Lessons of particularism and universalism
Kedoshim — Leviticus 19:1-20:27
April 27, 2011
Each and every year, it becomes more difficult to know what to make of Yom Hashoa. The facts are clear enough. Thanks to memorials, museums, archives, books, and videos, we will have no trouble pointing to the awful record of the Holocaust and saying, “See what happened.” But what lessons shall we ask the Jews of the late 21st century and beyond to take from it?
We have never been quite clear on that. Until the 1960s, we were unable even to acknowledge the enormity of it all — it took the 1961 trial of Adolph Eichmann to correct our Jewish reticence on the subject, let alone to invite conversation by others. Then too, we have had to contend with Holocaust deniers, some of whom still surface from time to time. With all this energy going into the “what” of the Holocaust, we have not sufficiently broached the “so what” of the thing, and it is time we got that straight, because without it, we will know exactly what to point to but we will not know why we are doing the pointing.
Two long-term approaches are patent. On the one hand, there are particularists who see the Shoa as a lesson in Jewish survivalism. The Herzlian Zionists had it right when they said the world is inherently anti-Semitic and Jews can never rest secure. Hitlers can and will rise up — anywhere, any time. Only a Jewish state can save us, and a Jewish state must ever be vigilant because Jews can trust nobody. The purpose of remembrance is to know in our very bones just how vulnerable we are, by seeing how little the world cared about our virtual disappearance.
On the other hand, there are universalists who remind us of other attempted genocides, like the ethnic cleansing of Bosnians by Serbs and the ongoing massacre even now of Africans in Darfur. We Jews rightly bristle when people lump our own experience in with that of everyone else, as if one genocide is the same as any other, so that no attention need be paid to the specificity of each one: The Jewish instance has its own uniqueness, after all. But even that lesson can have universal application, in that other attempts to eliminate entire races and ethnicities should also not be homogenized into a single worthless truism of “Let’s remember all the groups who almost disappeared.” If we remember all of them as one, we remember none of them at all.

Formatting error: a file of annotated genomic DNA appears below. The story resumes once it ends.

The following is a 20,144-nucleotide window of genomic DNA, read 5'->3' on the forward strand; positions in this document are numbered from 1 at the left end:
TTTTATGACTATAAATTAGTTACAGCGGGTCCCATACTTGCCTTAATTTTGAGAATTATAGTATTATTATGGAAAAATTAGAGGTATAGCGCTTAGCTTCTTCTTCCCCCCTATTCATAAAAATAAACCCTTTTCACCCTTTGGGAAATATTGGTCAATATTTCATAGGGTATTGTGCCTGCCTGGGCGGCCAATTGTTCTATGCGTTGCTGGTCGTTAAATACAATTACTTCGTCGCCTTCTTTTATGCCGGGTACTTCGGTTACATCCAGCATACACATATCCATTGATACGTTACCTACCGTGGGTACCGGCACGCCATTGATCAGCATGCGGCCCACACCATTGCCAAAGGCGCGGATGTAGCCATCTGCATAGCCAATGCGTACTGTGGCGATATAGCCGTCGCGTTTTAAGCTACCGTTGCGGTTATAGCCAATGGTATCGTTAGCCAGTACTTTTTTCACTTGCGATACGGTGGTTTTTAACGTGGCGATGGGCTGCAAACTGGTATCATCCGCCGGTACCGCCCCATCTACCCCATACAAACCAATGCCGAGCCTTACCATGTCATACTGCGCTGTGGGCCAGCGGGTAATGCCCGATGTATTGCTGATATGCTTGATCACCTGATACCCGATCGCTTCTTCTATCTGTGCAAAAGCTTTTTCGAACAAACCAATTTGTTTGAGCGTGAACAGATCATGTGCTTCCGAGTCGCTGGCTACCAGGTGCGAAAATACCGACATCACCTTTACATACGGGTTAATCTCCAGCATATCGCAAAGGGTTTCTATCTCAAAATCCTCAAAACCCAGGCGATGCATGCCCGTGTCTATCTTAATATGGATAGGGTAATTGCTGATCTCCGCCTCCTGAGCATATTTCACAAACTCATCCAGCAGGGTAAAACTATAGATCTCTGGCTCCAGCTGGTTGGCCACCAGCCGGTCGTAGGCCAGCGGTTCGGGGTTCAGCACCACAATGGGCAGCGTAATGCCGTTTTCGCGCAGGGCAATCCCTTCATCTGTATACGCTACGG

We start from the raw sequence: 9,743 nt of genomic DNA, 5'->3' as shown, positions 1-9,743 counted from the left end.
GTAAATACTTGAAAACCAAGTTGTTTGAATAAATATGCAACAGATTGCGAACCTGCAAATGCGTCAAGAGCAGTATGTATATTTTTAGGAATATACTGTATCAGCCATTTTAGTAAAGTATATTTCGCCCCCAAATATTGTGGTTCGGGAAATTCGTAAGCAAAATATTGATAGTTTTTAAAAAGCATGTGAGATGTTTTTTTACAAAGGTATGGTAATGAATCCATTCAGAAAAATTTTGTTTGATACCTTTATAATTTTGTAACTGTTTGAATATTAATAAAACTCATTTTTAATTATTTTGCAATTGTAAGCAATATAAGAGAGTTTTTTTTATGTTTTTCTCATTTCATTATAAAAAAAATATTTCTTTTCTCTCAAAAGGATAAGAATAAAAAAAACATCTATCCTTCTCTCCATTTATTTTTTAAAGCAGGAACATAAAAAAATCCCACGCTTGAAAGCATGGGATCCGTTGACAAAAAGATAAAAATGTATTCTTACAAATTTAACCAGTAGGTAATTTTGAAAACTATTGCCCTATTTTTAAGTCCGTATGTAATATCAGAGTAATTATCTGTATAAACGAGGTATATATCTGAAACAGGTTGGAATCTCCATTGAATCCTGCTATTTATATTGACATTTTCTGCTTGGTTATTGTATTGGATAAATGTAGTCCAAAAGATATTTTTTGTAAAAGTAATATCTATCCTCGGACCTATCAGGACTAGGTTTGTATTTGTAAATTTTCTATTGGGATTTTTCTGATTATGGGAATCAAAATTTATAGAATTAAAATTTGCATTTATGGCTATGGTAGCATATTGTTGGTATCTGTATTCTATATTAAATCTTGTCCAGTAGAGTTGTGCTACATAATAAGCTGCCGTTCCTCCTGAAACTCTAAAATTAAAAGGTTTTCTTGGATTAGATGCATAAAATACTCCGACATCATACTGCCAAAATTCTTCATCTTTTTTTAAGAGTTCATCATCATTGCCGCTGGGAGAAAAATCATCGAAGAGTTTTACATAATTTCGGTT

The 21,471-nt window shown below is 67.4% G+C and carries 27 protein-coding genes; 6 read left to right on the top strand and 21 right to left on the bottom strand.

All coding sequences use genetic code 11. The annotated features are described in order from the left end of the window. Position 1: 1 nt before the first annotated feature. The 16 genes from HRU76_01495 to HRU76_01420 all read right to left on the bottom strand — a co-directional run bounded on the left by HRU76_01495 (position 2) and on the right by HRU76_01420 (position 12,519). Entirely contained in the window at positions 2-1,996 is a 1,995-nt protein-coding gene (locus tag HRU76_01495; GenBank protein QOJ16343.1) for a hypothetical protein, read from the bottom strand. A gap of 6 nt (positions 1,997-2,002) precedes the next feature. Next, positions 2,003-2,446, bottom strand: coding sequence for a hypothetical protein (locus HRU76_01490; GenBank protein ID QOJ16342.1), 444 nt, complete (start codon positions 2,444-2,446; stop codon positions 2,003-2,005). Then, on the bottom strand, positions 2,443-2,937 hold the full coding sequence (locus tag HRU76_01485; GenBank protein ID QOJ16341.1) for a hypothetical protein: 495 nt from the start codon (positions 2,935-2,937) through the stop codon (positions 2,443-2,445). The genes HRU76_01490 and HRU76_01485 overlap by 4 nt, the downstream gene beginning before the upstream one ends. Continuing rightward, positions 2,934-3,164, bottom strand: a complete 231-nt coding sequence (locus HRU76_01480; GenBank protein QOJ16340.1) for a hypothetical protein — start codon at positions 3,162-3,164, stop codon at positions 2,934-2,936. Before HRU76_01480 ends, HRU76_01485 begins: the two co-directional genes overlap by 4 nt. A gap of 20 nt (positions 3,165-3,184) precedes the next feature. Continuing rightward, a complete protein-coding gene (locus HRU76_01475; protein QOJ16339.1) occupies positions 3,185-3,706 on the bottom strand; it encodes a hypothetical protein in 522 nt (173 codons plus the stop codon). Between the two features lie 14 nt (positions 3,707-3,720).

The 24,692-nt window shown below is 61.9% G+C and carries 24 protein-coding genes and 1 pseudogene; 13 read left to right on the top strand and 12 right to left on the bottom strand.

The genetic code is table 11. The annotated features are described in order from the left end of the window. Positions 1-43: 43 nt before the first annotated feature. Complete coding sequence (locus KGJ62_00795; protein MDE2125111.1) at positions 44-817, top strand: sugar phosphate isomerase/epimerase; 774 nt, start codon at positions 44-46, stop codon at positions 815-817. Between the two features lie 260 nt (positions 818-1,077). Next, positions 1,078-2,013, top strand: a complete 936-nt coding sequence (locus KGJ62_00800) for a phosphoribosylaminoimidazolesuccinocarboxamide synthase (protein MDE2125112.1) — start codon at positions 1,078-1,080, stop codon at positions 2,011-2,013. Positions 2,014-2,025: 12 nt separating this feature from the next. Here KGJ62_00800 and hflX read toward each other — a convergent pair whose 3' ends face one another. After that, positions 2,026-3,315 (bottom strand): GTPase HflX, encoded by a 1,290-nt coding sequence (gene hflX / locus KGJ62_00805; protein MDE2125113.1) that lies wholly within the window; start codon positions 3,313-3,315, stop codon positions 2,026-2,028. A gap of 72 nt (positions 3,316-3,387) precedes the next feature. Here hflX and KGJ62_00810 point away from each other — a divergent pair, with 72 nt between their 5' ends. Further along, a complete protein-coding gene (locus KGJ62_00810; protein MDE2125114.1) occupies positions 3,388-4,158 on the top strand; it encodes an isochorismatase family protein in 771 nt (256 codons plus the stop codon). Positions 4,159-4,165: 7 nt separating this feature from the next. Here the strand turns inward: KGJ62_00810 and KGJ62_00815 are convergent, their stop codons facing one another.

This particularistic-universalistic debate is nothing new. Planners of Holocaust memorials necessarily face up to it. But the rest of us do not. And it is time we did, for otherwise, we will be historically rich in knowing the facts but spiritually bankrupt in explaining why they matter.
Both lessons matter — profoundly; both are true.
Irrational hostility toward Israel by otherwise thoughtful people who simultaneously ignore the most vile dictators who are Israel’s enemies and who are genuine criminals against humanity is the surest demonstration of the need for Jewish vigilance. But the Jewish mission can hardly be defensiveness without some corollary sense of why Jews should stick around to start with, and therein lies the universal lesson of the Shoa, just one of many universalisms that Judaism once introduced to Western culture and still proudly defends as the prophetic message the world needs to hear.
I read this week’s sedra with all this in mind. Entitled “Kedoshim” (“holy”), it commands us to be holy as God is holy. To practice honesty in business, to demand justice, to care for the deaf and the blind, not to stand idly by the blood of others: These are the heart of this week’s Torah portion. What could be more universal than “sanctifying” the world, kiddush (in Hebrew)? But the same word attached to shem (“God’s name”) gives us the possibility of dying al kiddush Hashem, our term for martyrdom, precisely the other pole of the Shoa, what we want desperately to avoid.
We enter Yom Hashoa with parshat Kedoshim ringing in our ears, and the dual lesson of what the Shoa means beyond sacred memory of the people who died and of how they met their end. We need remain vigilant against ever again suffering the fate of dying al kiddush Hashem. But similarly, we need vigilance against injustice, poverty, and the condition of helplessness that makes anyone a victim of history. The world’s oppressed ought at least to count on Jews to come to their aid when no one else seems eager to do so.
Rabbi Lawrence A. Hoffman, PhD, cofounder of Synagogue 3000 and professor of liturgy, worship, and ritual at Hebrew Union College-Jewish Institute of Religion, is the author or editor of 35 books, including the series “My People’s Prayer Book: Traditional Prayers, Modern Commentaries” (Jewish Lights), and winner of the National Jewish Book Award. His latest book is All These Vows: Kol Nidre (Jewish Lights).